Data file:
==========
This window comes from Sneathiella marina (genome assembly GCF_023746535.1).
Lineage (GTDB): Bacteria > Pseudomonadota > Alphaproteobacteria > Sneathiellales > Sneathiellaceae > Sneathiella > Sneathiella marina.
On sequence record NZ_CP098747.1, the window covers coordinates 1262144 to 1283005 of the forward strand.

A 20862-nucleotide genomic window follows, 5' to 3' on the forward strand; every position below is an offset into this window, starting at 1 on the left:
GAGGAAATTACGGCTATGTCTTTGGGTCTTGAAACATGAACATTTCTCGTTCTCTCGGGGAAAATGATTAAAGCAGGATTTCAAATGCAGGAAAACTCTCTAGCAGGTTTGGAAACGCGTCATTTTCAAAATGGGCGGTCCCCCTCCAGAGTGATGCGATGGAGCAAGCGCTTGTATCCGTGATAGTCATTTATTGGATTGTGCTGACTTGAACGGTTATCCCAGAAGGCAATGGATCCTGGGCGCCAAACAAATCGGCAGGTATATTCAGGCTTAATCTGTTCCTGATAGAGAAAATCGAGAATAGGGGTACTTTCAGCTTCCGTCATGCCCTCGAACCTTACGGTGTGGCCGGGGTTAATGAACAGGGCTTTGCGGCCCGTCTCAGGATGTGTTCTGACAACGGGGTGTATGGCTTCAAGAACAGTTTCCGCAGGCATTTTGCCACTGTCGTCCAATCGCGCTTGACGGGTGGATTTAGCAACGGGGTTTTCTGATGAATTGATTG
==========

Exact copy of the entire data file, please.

This window comes from Sneathiella marina (genome assembly GCF_023746535.1).
Lineage (GTDB): Bacteria > Pseudomonadota > Alphaproteobacteria > Sneathiellales > Sneathiellaceae > Sneathiella > Sneathiella marina.
On sequence record NZ_CP098747.1, the window covers coordinates 1262144 to 1283005 of the forward strand.

A 20862-nucleotide genomic window follows, 5' to 3' on the forward strand; every position below is an offset into this window, starting at 1 on the left:
GAGGAAATTACGGCTATGTCTTTGGGTCTTGAAACATGAACATTTCTCGTTCTCTCGGGGAAAATGATTAAAGCAGGATTTCAAATGCAGGAAAACTCTCTAGCAGGTTTGGAAACGCGTCATTTTCAAAATGGGCGGTCCCCCTCCAGAGTGATGCGATGGAGCAAGCGCTTGTATCCGTGATAGTCATTTATTGGATTGTGCTGACTTGAACGGTTATCCCAGAAGGCAATGGATCCTGGGCGCCAAACAAATCGGCAGGTATATTCAGGCTTAATCTGTTCCTGATAGAGAAAATCGAGAATAGGGGTACTTTCAGCTTCCGTCATGCCCTCGAACCTTACGGTGTGGCCGGGGTTAATGAACAGGGCTTTGCGGCCCGTCTCAGGATGTGTTCTGACAACGGGGTGTATGGCTTCAAGAACAGTTTCCGCAGGCATTTTGCCACTGTCGTCCAATCGCGCTTGACGGGTGGATTTAGCAACGGGGTTTTCTGATGAATTGATTG